How one mother got creative when teaching school bus safety

For Islander Kelly Yeo, the recent news stories about people illegally passing school buses have been particularly troubling.

'It just blows my mind how people can just pass through'

Zachary, the family’s Elf on the Shelf along with Peppa Pig came together to demonstrate safe crossing for Kelly Yeo’s daughter. (Kelly Yeo)

For Islander Kelly Yeo, the recent news stories about people illegally passing school buses have been particularly troubling.

And it inspired her to teach her daughter a lesson on safety — with the help of Zachary, the family's Elf on the Shelf.

"It just blows my mind how people can just pass through," Yeo said.

Yeo's four-year-old daughter Rylee doesn't take a school bus in the morning yet but the Kensington native wanted to start teaching her daughter traffic safety early.

Some of the offenders who passed Kelly Yeo's daughter's toy school bus, doing some hard time, during a lesson on school bus safety. (Submitted by Kelly Yeo)

Zachary the elf

Zachary, the family's Elf on the Shelf, along with Peppa Pig came together to demonstrate safe crossing for Yeo's daughter — but not without incident.

Some of the toys did end up passing the school bus in their car. Yeo's daughter promptly wrote them a "big ticket" and sent them to jail so they could learn their lesson.

"Next year she'll be on a school bus and I want to teach her to always look both ways and always to be careful,' she said.  

They should be caught and they should be punished for it.- Kelly Yeo

P.E.I. drivers will now lose their licence for a time if they illegally pass a school bus.

Yeo is encouraged by the province's decision.

"It's time now that action should be taken because it's ridiculous that people are still passing them. They should be caught and they should be punished for it," she said.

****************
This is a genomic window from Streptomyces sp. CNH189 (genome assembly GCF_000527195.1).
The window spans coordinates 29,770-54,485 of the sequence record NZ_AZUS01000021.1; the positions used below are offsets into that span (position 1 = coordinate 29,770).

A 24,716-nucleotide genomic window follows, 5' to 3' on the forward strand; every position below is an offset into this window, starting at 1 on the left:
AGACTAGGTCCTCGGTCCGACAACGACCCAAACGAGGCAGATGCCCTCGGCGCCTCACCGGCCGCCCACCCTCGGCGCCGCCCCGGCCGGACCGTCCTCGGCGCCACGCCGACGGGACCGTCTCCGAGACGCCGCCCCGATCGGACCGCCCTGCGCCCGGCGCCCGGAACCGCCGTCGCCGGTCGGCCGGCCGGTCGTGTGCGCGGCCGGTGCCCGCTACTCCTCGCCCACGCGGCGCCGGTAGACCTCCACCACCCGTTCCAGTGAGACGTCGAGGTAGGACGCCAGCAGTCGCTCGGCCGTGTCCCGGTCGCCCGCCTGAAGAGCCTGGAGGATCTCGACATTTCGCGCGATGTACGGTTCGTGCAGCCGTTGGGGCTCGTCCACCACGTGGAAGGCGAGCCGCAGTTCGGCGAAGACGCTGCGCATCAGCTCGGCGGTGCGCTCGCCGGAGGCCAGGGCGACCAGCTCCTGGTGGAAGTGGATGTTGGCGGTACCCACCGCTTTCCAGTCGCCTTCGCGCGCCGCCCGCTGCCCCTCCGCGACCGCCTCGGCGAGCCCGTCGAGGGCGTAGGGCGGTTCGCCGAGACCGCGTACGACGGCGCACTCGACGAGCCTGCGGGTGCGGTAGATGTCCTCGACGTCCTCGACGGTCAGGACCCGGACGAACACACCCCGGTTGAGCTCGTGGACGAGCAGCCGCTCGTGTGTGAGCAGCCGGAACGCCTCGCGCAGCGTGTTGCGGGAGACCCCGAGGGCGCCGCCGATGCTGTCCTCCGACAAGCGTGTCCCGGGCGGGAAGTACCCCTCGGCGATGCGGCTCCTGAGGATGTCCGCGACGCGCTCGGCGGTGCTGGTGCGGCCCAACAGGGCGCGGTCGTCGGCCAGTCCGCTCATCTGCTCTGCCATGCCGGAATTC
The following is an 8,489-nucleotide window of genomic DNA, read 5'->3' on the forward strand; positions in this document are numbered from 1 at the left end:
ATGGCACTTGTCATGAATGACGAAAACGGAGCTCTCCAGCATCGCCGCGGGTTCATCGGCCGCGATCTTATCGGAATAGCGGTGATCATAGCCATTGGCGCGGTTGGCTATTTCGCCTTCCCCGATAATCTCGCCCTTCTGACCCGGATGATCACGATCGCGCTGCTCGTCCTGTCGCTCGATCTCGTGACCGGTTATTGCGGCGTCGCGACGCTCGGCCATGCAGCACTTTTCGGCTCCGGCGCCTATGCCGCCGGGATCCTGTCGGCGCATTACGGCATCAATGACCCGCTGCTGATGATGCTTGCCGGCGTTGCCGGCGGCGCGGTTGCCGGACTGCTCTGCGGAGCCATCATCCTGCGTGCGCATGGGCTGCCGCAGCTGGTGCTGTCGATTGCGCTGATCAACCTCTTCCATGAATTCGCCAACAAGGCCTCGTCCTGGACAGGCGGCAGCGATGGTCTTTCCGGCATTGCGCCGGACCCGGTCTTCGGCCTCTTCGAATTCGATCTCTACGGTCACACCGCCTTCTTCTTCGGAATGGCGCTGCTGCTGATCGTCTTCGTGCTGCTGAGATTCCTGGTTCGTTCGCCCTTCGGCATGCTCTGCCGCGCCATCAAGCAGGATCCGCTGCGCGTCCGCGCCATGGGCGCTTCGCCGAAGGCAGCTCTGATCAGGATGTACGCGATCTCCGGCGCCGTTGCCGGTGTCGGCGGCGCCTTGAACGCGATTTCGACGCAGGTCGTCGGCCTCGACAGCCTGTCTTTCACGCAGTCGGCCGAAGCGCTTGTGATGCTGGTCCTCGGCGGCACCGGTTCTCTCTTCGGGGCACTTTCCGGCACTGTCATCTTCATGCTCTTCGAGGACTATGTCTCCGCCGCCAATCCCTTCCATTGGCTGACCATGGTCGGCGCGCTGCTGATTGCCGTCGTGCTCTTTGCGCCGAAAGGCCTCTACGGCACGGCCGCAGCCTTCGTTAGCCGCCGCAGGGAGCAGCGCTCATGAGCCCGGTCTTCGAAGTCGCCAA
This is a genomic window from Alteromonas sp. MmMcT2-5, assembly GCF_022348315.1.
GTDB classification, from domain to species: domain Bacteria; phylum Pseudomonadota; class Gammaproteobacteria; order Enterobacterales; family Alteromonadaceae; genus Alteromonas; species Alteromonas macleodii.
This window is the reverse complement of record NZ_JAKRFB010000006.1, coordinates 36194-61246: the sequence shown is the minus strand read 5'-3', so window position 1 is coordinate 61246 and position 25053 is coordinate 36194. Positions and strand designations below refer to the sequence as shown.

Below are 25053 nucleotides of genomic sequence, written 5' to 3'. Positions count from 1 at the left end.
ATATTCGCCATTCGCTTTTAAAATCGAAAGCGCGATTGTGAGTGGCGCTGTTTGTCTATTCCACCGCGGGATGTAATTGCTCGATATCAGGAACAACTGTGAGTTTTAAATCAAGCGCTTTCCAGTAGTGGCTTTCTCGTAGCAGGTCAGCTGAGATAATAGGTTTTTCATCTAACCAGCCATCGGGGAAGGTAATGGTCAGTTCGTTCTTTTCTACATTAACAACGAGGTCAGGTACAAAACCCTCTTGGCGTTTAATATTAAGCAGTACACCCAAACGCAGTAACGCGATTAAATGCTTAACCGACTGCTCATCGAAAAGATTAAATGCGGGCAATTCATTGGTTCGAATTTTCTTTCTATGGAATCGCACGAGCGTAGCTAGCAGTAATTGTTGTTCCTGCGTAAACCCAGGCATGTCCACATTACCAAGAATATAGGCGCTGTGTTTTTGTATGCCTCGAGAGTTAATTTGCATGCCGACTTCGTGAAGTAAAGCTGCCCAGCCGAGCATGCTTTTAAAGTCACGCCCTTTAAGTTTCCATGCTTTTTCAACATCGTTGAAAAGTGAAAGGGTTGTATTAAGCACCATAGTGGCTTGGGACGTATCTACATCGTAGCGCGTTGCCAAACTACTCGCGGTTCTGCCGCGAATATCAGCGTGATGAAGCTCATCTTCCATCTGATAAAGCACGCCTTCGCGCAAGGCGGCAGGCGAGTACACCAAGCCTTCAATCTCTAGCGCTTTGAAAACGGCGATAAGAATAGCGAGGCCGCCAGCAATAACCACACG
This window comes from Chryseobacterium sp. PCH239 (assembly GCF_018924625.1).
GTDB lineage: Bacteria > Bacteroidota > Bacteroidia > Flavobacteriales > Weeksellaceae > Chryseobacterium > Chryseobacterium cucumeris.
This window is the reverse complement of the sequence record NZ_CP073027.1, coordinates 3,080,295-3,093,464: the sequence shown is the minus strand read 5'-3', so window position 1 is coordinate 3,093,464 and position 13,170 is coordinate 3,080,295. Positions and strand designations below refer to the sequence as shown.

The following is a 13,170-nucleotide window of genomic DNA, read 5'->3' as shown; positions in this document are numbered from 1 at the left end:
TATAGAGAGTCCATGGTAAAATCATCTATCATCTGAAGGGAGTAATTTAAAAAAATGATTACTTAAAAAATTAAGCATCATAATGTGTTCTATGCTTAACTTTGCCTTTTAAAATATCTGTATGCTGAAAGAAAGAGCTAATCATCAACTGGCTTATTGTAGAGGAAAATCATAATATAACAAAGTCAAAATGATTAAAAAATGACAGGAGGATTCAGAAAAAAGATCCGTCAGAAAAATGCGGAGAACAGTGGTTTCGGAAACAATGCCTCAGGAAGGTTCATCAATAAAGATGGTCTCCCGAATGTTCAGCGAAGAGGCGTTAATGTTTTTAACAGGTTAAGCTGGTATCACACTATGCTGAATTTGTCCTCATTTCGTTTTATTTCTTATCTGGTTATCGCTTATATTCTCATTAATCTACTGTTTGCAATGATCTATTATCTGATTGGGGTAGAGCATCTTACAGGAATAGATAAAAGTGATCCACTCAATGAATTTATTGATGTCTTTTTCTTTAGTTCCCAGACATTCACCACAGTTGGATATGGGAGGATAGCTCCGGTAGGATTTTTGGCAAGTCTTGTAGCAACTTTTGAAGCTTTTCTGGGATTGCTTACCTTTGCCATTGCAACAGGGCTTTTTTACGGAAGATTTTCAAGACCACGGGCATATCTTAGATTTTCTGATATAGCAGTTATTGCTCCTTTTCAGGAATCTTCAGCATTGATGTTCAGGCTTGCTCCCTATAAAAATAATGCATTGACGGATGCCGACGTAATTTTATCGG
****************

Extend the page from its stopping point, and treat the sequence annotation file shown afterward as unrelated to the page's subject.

'It's scary'

Previously, the punishment was typically a fine of $1,000 and eight demerit points, with a maximum possible fine of $5,000.

Those fines were already the highest in the country, according to a document tabled in the legislature by Minister of Transportation Paula Biggar last November. The next highest were in Nova Scotia, ranging from $697.50 to $2,422.50. Second offences in Ontario could lead to a $4,000 fine and possible jail time.

"It's a scary thing knowing that she's going to be on the bus next year and I'm always going to have that concern that somebody's going to pass the school bus," Yeo said.

For a suspended licence on P.E.I. to be reinstated, drivers will need to meet with highway safety officials, pay a $100 reinstatement fee and take a defensive driving course within six months of getting their licence back.

Drivers will then be on probation and if they receive any demerit points within a year of reinstatement, their licence will be suspended.

Yeo wants to encourage other parents to find ways to teach their children about school bus safety as well.

"Teach them to always be careful with school buses. I know that's what I'm going to teach my daughter."

The new measures regarding school buses will come into effect Dec. 8.

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Sam Juric

Web Writer

Sam Juric is a journalist with CBC P.E.I.